The Pros and Cons of Competition

Very early in life we are taught that competition is good and makes you strive to achieve and fulfill your greatest potential. It sounds great but what is absent from that theory is that sometimes getting wrapped up in competing never allows you to get to know yourself. If you are always consumed with doing better than someone else how can you discover your own goals and dreams?

It seems that there is so much emphasis on winning that society puts on you, and having more than everyone else is somehow analogous to success. Whether it is more success, more money, or more material possessions, even the race to look younger has become a competition. Teenagers are joining the millions of adults getting injected with Botox and Restylane. Nowhere is this more evident than television. You can’t turn on the TV without seeing both adults and children competing against one another. It would be fine if it wasn’t filled with such anger and determination to win at any cost. The message is clearly that winning is everything when in fact there is so much to learn from not winning, mainly humility, and that the reality is that we all can’t win all the time – and it’s ok. The desire to always be number one brings stress and frustration. What about being a good sport and being happy for the winner?

As someone who loves to cook I always liked the food channel. However, recently the same has happened there. Cupcake wars? Must we have a war on cupcakes? What have they ever done to us except be delicious? There are other shows similar in nature on the food network where people run around with a gladiator mentality over a chicken dish! Then there are the shows that pin children against one another in competition. What is sad is that the parents are fully engaged in it as well exhibiting child like behavior. The over-the-top effect may be shock value for TV but the message is extremely disturbing. Clearly competition is present in life and can build character if it is handled in a way that is fair and sends a message that it’s ok not to always come out on top. Perfection is a subjective illusion anyway, isn’t it? It’s all in our heads. It’s what we each deem as perfect. Why don’t we already feel perfect? Because perfect has been perceived as what others believe perfect to be, and we can never really live up to what others think that is. We should only be concerned with how we feel about our accomplishments or lack thereof. Trying to achieve some false sense of perfection only sets us up for failure. There will always be someone in life who has more than you but who cares? Be yourself. We all have our own style and uniqueness which makes us interesting – and perfect! I doubt Mozart, Leonardo Da Vinci, Albert Einstein or Bob Dylan were concerned with being like everyone else, and they did ok for themselves.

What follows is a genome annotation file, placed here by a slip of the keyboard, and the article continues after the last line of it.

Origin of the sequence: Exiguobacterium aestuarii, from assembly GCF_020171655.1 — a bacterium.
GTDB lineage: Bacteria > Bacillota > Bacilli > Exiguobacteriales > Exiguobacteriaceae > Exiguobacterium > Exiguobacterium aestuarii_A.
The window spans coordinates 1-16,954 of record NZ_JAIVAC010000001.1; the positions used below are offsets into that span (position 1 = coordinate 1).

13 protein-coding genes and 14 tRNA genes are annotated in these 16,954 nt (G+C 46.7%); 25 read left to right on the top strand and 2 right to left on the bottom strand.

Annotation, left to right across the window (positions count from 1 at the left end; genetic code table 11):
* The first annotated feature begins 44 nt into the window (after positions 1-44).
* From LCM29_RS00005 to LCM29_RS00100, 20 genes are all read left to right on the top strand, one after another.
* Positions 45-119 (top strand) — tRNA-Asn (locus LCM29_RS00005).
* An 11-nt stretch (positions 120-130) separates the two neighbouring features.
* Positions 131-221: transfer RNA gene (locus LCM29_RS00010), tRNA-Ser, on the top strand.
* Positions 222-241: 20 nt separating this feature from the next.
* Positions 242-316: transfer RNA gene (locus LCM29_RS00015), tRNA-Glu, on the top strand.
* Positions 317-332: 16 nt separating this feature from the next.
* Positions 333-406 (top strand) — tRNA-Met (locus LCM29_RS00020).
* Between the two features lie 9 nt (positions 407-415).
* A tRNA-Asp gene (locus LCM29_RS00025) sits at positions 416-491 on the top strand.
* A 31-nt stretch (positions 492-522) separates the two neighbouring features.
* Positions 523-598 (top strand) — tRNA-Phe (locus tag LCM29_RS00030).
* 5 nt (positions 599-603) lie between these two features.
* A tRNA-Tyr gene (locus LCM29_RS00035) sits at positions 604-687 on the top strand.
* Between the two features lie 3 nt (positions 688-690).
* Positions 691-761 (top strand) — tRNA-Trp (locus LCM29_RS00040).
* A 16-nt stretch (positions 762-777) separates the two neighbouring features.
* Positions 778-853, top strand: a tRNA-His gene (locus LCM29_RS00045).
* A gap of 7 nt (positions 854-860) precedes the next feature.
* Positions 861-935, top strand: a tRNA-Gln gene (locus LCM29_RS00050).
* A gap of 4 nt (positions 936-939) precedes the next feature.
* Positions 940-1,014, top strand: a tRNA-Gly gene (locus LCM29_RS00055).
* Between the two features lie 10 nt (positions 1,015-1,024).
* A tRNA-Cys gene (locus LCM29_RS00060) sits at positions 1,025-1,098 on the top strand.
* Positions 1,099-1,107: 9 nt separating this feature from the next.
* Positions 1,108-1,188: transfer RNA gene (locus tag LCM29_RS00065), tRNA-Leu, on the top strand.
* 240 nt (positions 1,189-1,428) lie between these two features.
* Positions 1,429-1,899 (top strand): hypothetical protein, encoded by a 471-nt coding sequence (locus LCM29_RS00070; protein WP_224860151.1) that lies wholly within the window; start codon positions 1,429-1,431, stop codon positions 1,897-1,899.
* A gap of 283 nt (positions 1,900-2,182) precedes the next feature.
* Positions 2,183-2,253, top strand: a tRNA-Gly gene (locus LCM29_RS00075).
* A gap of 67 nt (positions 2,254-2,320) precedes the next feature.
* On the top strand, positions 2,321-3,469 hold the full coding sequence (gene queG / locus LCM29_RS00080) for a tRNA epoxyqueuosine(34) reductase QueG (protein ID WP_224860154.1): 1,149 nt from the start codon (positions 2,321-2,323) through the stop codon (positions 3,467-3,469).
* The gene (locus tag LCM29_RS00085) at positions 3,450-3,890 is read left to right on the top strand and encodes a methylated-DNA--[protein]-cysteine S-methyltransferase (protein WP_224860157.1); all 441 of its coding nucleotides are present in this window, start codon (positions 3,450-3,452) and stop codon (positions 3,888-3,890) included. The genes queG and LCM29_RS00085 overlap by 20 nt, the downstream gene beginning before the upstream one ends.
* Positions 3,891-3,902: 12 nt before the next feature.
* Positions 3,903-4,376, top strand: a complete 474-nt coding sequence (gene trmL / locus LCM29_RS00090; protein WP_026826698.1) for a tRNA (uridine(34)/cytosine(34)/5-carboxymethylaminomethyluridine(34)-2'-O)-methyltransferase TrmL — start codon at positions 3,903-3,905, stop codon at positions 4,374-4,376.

If you find yourself on the treadmill of always trying to top yourself and others, try this…..take about ten minutes a day (twice a day would be even better), and find a place that is quiet to be all by yourself. You can even light some incense or a candle, close your eyes and just ask the question….Who am I and what do I want? If thoughts come into your head, just take a deep breath and ask the question again. Be still and meditate on that each day. Being still and quiet may bring up things that are uncomfortable at first to think about but pushing away those thoughts will just bring them up at a later time. Accumulating toxic emotions that do not get addressed can cause illness so stay with it even if it’s uncomfortable. Over time that feeling will fade. Consider it practicing a little self preservation. And over time you may start to realize who you are and what you want to achieve in life – your way – and in that lies the perfection of you.

Peace,
Maria

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